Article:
Pakistani Politics Facilitates Economic Stagnation


Pakistan faces many political problems, including rampant corruption, bad governance, allegations of human rights abuses, and interference by international financial institutions in the country’s internal affairs. These problems have contributed to the economic depression the country is currently facing.

In August 2021, Uzair Younus, author of a special report, “The Impact of COVID-19 on the South Asian Economy,” published by the U.S. Institute for Peace, argued that the Pakistani political class has been criticized by the Khan government since its defeat. To resolve the intractable economic crisis (pdf):

“Furthermore, the resumption of the IMF’s stabilization program is likely to force the government to pursue deficit reduction policies that could create economic headwinds and further hurt Pakistani households,” he said. writing.

Former Prime Minister Imran Khan was ousted from power on April 10 when parliament rejected a no-confidence motion.

On November 3, Khan was injured in his lower leg when gunmen attacked a convoy during an anti-government demonstration in Wazirabad, about 200 kilometers (124 miles) from the Pakistani capital of Islamabad.

File photo: Pakistani Prime Minister Imran Khan addresses a joint press conference with Afghan President Ashraf Ghani at the presidential palace in Kabul.
Pakistani Prime Minister Imran Khan speaks during a joint press conference at the Presidential Palace in Kabul, Afghanistan, November 19, 2020. (Mohammad Ismail/Reuters)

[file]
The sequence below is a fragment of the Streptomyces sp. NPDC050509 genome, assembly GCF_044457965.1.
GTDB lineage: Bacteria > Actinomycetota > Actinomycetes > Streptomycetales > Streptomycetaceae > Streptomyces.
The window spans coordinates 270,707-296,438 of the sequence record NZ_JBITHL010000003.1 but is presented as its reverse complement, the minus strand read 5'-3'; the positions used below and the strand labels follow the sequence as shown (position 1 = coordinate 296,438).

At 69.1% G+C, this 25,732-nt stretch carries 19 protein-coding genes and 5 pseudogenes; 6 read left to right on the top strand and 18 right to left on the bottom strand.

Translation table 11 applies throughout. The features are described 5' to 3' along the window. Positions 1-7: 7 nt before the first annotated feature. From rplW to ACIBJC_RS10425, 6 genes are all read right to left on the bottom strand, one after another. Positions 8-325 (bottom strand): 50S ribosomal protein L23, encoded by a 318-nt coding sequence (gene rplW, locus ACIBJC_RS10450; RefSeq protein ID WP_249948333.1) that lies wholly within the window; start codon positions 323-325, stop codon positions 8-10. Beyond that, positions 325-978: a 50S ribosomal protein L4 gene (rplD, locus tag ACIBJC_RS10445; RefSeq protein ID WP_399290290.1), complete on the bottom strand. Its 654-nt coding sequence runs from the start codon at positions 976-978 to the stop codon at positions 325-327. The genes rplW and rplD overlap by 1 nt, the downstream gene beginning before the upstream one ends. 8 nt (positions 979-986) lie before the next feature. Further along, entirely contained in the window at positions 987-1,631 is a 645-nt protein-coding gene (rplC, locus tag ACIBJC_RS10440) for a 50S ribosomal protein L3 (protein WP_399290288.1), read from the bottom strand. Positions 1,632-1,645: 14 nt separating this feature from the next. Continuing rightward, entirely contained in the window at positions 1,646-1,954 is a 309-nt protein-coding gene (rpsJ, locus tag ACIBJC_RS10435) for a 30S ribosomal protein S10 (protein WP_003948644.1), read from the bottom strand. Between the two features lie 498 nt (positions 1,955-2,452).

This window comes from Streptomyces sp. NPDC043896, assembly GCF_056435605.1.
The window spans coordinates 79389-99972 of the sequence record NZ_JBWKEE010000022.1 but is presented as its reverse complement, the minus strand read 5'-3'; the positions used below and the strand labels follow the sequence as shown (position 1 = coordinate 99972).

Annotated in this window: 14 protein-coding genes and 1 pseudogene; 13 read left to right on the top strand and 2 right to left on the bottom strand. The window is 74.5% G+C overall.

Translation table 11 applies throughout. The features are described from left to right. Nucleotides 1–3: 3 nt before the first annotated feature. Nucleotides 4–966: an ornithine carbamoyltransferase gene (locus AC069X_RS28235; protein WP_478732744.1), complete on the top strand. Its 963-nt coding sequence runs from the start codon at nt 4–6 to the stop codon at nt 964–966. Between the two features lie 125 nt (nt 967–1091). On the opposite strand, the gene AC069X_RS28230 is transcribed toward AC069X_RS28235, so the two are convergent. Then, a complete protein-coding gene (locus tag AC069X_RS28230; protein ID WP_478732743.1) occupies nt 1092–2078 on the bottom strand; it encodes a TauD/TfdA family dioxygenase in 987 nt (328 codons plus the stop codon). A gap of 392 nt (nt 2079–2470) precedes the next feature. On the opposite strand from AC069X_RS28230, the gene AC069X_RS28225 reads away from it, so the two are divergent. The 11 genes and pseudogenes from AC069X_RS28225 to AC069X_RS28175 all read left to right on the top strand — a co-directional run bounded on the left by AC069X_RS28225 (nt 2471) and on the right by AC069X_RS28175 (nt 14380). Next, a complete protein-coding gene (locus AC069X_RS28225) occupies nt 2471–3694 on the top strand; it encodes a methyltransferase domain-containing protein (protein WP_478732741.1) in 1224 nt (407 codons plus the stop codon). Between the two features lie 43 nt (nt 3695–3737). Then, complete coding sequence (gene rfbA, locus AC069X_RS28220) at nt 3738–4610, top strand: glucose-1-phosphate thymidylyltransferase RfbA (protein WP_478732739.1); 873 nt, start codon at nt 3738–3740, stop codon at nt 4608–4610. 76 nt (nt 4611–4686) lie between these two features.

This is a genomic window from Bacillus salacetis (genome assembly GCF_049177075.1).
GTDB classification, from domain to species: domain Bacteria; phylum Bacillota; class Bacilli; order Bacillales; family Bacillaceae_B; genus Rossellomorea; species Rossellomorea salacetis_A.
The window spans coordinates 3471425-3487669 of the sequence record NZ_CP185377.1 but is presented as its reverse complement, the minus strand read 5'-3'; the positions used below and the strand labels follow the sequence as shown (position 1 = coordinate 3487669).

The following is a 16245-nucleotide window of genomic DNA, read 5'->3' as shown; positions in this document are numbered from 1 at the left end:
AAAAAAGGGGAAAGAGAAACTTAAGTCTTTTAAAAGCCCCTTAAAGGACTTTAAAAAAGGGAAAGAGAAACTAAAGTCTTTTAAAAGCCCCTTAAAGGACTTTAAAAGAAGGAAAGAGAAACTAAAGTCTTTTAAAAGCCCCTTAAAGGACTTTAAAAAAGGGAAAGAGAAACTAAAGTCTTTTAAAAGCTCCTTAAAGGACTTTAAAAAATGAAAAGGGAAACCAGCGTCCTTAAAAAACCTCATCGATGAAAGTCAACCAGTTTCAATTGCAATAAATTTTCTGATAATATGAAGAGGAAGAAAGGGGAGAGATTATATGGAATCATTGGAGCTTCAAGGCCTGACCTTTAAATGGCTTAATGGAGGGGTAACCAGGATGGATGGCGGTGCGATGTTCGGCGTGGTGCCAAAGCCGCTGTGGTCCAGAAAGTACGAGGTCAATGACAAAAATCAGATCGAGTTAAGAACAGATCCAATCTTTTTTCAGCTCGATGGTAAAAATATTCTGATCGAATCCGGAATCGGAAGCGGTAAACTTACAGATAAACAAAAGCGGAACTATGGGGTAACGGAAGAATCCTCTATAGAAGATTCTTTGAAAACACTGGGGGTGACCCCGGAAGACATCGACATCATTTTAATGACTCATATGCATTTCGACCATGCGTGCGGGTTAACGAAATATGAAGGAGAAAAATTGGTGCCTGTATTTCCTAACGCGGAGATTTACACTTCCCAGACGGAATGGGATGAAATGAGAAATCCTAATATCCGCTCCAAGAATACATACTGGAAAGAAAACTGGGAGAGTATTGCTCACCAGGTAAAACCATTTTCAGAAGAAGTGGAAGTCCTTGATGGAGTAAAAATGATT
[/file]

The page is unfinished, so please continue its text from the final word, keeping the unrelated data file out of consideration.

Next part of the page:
Khan’s convoy was on its way to the capital to call for a dissolution general election. His aide claimed the attack was an assassination attempt by a rival.

Pakistan’s current government is an alliance of 14 political parties known as the Pakistan Democratic Movement, led by Prime Minister Shebaz Sharif. He faces multiple corruption charges and recently lost the local elections held in Punjab.

Sharif’s government’s credibility took a serious hit when its efforts to maintain power in the state were thwarted by the Supreme Court, which ordered the election of Imran Khan’s ally Chowdhury Pervais Elahi as prime minister. damaged.

The political turmoil is further fueled by allegations admitted by Pakistan’s Electoral Commission (ECP) that Imran Khan and his political party Teherik-e-Insaf (PTI) have violated campaign finance rules. That could disqualify him from sitting as a member of parliament and prevent him from seeking a second term as prime minister.

historical instability

Even a cursory review of Pakistan’s 75-year history reveals that the country has always been politically unstable. Since independence in 1947, Pakistani governments have rarely completed their term of office.

Politics is a dangerous and life threatening occupation in Pakistan. For example, on December 27, 2007, his 15-year-old suicide bomber assassinated his Benazir Bhutto. He then served as Prime Minister until 1977.

Benazir’s father was executed on April 4, 1979 by the government of General Zia Ul Haq. This execution is still widely regarded today as an example of judicial murder.

It seems reasonable to conclude that political uncertainty and instability in Pakistan are affecting the country’s economic development. reached 12.1%.